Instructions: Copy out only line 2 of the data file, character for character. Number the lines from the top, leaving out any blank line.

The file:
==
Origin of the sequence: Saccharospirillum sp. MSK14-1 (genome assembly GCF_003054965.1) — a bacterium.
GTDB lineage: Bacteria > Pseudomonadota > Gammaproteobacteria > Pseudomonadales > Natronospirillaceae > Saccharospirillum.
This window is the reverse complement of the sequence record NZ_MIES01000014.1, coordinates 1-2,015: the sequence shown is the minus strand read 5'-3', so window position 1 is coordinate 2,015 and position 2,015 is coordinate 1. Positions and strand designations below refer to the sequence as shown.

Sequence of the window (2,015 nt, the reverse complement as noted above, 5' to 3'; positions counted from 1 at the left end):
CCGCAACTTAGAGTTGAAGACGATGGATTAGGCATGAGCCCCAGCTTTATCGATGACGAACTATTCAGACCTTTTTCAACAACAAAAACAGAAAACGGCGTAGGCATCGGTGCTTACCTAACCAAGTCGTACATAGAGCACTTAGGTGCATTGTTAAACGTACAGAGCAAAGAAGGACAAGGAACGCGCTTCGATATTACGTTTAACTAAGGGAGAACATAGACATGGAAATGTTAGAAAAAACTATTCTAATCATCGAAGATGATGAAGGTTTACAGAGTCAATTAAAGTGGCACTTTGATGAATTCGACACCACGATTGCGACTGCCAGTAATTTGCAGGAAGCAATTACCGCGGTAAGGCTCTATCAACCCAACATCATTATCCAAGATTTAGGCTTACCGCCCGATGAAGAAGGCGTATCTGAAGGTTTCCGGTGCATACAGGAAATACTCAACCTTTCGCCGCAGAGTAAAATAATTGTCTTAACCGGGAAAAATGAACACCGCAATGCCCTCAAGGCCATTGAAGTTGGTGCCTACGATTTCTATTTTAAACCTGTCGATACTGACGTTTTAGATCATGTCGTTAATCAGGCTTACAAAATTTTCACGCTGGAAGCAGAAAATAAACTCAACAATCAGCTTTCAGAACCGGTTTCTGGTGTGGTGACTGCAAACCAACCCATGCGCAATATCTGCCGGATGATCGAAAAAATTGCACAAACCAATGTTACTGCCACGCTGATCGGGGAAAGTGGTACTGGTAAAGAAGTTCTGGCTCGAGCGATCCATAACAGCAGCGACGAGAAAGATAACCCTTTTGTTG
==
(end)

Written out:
GTDB lineage: Bacteria > Pseudomonadota > Gammaproteobacteria > Pseudomonadales > Natronospirillaceae > Saccharospirillum.